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Re: [OT] The stigma of schemas
- From: Rick Jelliffe <firstname.lastname@example.org>
- To: email@example.com
- Date: Sun, 01 Jul 2001 21:56:35 +0800
From: "Nik O" <firstname.lastname@example.org>
> > It takes time for a language to absorb new
> > material. US English speakers still talk about
> > the cut of meat as a "fee-lay" when British
> > English speakers have said "fill-it" for over
> > a century.
And sherbet with a t and sorbet with a t, too.
> As a cheeky Yank, i have always though the English
> deliberately mis-pronounced "foreign" languages as
> an expression of imperialism (true of most languages
> to one extent or another, yes?).
Borrowed words are fitted into the existing language.
It is disrepect for the local language to expect that
pronunciation, spelling, usage and even meaning will
When I worked in Japan, we had a translation problem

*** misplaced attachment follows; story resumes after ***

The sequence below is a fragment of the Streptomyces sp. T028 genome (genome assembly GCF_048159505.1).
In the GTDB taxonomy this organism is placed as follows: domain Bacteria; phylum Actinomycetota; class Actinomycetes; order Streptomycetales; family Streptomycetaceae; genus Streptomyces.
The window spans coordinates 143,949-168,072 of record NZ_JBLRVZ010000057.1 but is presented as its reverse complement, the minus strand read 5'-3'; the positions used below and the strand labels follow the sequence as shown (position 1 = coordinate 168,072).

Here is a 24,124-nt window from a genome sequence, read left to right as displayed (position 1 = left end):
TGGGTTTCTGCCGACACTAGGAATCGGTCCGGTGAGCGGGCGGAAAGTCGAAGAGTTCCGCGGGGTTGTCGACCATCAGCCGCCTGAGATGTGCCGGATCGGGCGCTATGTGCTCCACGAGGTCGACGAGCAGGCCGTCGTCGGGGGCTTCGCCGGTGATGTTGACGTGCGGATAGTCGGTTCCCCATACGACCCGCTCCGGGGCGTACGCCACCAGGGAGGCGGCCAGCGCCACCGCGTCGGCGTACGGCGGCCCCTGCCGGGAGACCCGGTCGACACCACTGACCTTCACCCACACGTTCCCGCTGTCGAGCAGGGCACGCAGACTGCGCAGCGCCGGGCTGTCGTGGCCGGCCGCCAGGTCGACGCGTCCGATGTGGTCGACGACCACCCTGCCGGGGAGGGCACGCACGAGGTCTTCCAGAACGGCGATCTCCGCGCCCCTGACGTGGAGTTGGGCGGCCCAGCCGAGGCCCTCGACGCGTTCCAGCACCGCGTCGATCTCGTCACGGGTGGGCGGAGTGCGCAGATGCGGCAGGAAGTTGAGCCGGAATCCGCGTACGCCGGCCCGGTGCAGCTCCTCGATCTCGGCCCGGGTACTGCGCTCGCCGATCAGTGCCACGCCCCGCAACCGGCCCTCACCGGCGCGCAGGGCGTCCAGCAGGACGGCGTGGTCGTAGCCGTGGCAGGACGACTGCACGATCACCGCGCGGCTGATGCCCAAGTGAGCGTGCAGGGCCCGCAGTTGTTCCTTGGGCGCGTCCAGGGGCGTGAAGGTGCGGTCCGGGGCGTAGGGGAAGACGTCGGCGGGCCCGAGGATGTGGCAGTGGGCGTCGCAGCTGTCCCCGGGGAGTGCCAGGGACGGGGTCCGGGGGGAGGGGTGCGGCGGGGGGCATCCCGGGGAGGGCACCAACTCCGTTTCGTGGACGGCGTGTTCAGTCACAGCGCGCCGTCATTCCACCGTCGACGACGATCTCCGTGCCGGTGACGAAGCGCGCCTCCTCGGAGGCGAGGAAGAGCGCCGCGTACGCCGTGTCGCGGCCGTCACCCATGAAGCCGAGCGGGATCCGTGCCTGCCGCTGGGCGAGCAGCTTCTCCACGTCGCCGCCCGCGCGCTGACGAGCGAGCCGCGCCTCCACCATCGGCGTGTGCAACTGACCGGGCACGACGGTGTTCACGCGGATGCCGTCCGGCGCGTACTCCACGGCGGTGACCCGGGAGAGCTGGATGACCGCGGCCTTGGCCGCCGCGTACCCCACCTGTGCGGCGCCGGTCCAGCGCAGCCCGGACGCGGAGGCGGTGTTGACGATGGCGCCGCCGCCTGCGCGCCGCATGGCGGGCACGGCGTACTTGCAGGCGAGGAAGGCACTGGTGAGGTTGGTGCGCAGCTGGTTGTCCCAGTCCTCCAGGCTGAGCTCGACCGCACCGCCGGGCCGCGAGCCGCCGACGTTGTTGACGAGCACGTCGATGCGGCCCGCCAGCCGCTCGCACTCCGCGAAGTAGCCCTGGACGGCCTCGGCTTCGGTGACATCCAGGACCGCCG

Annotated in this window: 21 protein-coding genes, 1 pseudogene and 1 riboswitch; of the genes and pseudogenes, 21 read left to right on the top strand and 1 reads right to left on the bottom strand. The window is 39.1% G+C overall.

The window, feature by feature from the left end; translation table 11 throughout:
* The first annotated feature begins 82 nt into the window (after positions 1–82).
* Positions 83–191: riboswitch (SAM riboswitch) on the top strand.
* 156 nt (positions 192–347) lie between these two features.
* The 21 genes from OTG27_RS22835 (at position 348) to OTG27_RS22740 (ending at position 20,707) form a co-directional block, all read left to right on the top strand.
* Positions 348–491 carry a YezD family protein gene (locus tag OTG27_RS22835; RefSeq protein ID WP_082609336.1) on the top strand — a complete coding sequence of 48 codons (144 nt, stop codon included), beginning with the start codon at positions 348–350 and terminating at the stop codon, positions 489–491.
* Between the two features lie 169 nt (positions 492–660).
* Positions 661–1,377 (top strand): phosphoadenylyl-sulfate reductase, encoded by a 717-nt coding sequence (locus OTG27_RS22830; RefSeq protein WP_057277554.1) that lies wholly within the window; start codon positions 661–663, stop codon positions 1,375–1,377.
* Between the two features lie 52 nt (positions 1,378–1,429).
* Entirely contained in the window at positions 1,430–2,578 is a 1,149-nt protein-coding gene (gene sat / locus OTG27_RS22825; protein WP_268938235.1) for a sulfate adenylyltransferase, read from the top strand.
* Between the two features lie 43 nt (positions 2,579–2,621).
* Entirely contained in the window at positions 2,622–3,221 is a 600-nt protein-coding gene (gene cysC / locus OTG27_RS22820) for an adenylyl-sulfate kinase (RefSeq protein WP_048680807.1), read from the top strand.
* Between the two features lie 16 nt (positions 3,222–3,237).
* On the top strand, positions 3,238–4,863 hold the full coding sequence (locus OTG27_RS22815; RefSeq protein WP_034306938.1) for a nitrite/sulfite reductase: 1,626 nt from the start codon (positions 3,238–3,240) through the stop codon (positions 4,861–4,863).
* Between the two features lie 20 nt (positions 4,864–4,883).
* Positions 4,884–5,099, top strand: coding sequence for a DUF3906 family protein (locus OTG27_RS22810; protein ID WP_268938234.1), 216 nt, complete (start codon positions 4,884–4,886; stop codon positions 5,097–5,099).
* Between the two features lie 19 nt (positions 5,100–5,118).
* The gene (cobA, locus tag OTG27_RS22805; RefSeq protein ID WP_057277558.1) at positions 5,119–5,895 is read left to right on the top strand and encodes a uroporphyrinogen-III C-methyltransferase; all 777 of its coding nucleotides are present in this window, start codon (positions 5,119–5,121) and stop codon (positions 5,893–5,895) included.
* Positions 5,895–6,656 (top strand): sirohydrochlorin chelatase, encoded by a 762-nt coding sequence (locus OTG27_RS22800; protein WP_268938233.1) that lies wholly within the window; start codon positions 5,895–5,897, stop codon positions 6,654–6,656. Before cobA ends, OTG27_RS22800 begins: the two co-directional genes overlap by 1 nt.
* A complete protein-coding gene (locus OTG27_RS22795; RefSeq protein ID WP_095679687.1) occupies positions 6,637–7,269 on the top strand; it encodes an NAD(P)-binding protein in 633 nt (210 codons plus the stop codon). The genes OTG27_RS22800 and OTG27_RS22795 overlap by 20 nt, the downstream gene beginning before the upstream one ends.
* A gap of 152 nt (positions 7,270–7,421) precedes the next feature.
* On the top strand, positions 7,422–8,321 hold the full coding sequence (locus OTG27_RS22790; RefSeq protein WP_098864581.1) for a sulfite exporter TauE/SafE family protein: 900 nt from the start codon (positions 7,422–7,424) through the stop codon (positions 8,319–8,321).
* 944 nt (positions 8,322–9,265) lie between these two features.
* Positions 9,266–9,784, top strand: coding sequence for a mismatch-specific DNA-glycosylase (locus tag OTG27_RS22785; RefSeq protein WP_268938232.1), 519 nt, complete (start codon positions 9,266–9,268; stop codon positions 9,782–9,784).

with a 3D solid-modeling system. When discussing how
texture mapping was performed, the manual said "this
acts more like a seal and less like a rubber band."
This was not an expected sentence. The translator
assured us that the seal meant was the animal.
As it turned out, "seal" meant something like
a paper sticker which could be wrapped. When
adopting foreign words, it is often only part of
the meaning of the word that is taken.
I think the test is this: is the word "schema" written
using italics? That is the conventional signal that
a foreign word is being used, and with its original
meaning. Since it is not, I think that signals that
"schema" is not being used as a Greek word.